Health 2006

Monday, June 19, 2006

Thoughts about children obesity and home made food

Friday evening I saw an interesting scene: young mother was trying to feed her 19 month old baby girl with Big Mac and little cute girl was screaming: “No, no, it is not good.” Obviously, she did not like the taste. This made me think, why a lot of people in the US don’t cook for their children. Some of you might say: “we do not have time, money, knowledge and we are not used to. “ But in fact, it is cheaper and healthier to cook at home rather than eating out. Of course, cooking at home requires some time and knowledge, and even if you do not know how to cook and you are determined to learn, you will succeed sooner or later. Also, cooking is a cultural thing: when you are a child and see your parents cooking it is a greater chance that when you grow up you will cook for your family.


  • At 12:04 PM, Blogger IskraTrencevska said…

    I also support home made food, but at times it can be as bad or even worse then restorant food, depending on how it is prepared. In my opinion parents need to learn wich food is bad for their children, and after they learn this they might make healthier choices even when they have to eat in a fast food restorant.

  • At 3:17 PM, Blogger Kate Gase said…

    I would argue that it is NOT cheaper to cook at home. This is in comparison to stopping by McDonald's and grabbing a Happy Meal for the 2 little ones and a Value Meal for each of the parents.

    Balanced Meal at Home for 4:
    Chicken $8
    Couscous $2
    Asparagus & Yellow Zucchini $6
    Strawberries $5
    Sugar-free Apple Juice $3
    Total $24

    McDonald's Meal for 4:
    2 Happy Meals $6
    2 Value Meals $10
    Total $16

    Factor in time to prepare the meals and it is easy to see why many families are not able to have meals at home. Also, going to the grocery store takes time and effort. For parents who are working 2 jobs in order to pay rent and keep the heat on, McDonalds is a viable option. Fast food vs. no food is an easy choice. Parents also may not have the available funds to go to the grocery store and spend $100 at one time at the store.

    Food for thought . . .

  • At 3:28 PM, Blogger Tucopup said…

    This comment has been removed by a blog administrator.

  • At 3:32 PM, Blogger Tucopup said…

    I don't like Big Mac either. Go for the #2 or #4.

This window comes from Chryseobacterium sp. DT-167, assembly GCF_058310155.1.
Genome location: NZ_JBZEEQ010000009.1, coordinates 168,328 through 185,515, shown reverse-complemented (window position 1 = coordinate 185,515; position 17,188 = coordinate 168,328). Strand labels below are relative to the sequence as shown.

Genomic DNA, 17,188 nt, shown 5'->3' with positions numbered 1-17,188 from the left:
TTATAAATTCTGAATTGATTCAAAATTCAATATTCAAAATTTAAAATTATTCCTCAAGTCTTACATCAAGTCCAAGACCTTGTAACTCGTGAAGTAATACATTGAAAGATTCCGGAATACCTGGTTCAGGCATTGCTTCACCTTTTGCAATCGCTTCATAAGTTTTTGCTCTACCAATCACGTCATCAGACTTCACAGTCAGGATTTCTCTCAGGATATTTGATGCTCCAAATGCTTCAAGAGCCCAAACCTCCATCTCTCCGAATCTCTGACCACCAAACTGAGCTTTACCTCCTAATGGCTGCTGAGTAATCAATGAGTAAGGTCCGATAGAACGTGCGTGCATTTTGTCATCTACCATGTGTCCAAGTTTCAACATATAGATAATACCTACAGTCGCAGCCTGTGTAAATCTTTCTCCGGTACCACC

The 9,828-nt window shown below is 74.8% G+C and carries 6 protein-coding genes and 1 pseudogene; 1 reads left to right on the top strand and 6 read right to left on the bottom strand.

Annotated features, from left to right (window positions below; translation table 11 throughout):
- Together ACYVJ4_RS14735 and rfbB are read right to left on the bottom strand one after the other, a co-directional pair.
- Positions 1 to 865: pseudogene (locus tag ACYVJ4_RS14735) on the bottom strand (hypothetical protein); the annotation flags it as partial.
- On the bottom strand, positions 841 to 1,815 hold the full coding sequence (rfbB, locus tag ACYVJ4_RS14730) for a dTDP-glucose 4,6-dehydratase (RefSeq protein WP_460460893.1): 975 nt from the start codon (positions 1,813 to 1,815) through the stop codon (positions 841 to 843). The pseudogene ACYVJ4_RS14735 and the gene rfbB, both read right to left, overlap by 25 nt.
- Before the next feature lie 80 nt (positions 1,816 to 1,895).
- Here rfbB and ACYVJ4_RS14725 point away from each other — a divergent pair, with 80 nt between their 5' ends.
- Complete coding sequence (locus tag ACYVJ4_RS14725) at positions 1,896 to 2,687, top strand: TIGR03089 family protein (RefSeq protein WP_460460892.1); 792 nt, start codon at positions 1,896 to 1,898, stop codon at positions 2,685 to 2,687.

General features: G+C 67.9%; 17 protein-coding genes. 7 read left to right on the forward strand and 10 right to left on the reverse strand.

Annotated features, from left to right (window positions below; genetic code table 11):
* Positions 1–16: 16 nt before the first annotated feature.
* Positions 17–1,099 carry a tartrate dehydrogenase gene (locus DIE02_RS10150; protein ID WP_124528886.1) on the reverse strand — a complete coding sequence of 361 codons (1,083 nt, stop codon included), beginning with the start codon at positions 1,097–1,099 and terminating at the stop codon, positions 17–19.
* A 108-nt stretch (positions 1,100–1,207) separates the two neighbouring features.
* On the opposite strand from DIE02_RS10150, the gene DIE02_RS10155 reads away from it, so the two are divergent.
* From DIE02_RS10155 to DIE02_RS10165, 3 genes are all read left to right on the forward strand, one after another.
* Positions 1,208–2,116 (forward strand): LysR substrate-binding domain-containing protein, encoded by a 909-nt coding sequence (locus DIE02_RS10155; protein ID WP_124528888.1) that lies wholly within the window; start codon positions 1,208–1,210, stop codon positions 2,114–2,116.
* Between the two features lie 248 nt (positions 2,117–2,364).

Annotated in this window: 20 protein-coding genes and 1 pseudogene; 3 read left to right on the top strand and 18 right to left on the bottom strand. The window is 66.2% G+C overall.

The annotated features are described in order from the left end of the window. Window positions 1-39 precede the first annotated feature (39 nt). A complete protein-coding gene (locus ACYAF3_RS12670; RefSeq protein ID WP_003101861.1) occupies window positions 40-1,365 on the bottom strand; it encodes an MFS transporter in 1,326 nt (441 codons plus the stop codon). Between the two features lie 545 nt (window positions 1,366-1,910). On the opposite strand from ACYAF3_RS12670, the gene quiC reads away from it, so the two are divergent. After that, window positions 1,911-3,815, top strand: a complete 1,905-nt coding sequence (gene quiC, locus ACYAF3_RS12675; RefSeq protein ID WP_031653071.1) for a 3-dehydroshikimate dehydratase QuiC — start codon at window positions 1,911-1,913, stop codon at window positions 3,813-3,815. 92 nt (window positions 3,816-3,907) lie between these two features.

Investment is more at home; don't forget salt-n-peppa, ketchup, beef tallow, and other assorted condiments req'd for cooking.

    Couscous? Who's feeding their kids couscous?

    Bottle of soda $0.99 (many servings)
    Loaf of bread $2.00
    Tater Tots $2.00
    Fatty beef $4

    That's $8.99, throw in some Benedryl and those buggers will sleep the night away with full tummies (C'mon, I'm kidding)



  • At 3:37 PM, Blogger steffie said…

    This comment has been removed by a blog administrator.

  • At 3:39 PM, Blogger steffie said…

    There is a group in NYC called B-Healthy that is working on this issue. It works to increase information about nutrition, health, cooking, and economic and social justice issues for low-income youth, teenagers, and communities. They do tremendous work!!

  • At 7:37 PM, Blogger Liudmila said…

    I do not know where you shop for such prices, but I get my groceries for a different price:
    chicken breasts 2.99/lb
    Rice 6$/10lb
    strawberries 1$/2lb
    Natural Orange juice 1.99$
    Tomatoes 99c/lb
    Some people do not know how to save money and get healthy food.

  • At 8:16 PM, Blogger Tucopup said…

    This comment has been removed by a blog administrator.

  • At 5:53 AM, Blogger Kate Gase said…

    My prices were estimates. My real point is that there needs to be access to places that would have the food required. As a society we make it MUCH easier to walk into a fast food restaurant and grab dinner--I don't think this is an individual problem.


  • At 6:33 AM, Blogger Liudmila said…

    Not everything that sounds easier is the right thing to do. I agree with you that there is a need for specific places with healthy and unexpensive food for low income families.

  • At 2:59 PM, Blogger steffie said…

    There is another group, the Sustainable South Bronx that is working some of these issues - access to better food in the South Bronx in particular

  • At 3:45 PM, Blogger rayhana said…

    you'd be surprised at how hard it can actually be to buy healthy food. not saying that this is an keep you and your kids healthy do what you need to do. but i remember reading an article last semester where a study was done and the author had a group of women from a low-income neighborhood compare prices at their local supermarket and one in a slightly more upscale neighborhood. the prices at the supermarket in the higher-income neighborhood were cheaper than at the one in the low-income neighborhood. and that is a shame. it's amazing how hard "they" (not sure who, but someone) make it for low-income folks to eat healthy...

  • At 7:59 PM, Blogger Liudmila said…

    providing low-income families with affordable healthy food choices is a real issue today. I do not know why it is so hard to get good quality food for reasonable prices in poor boroughs. But I noticed this too.


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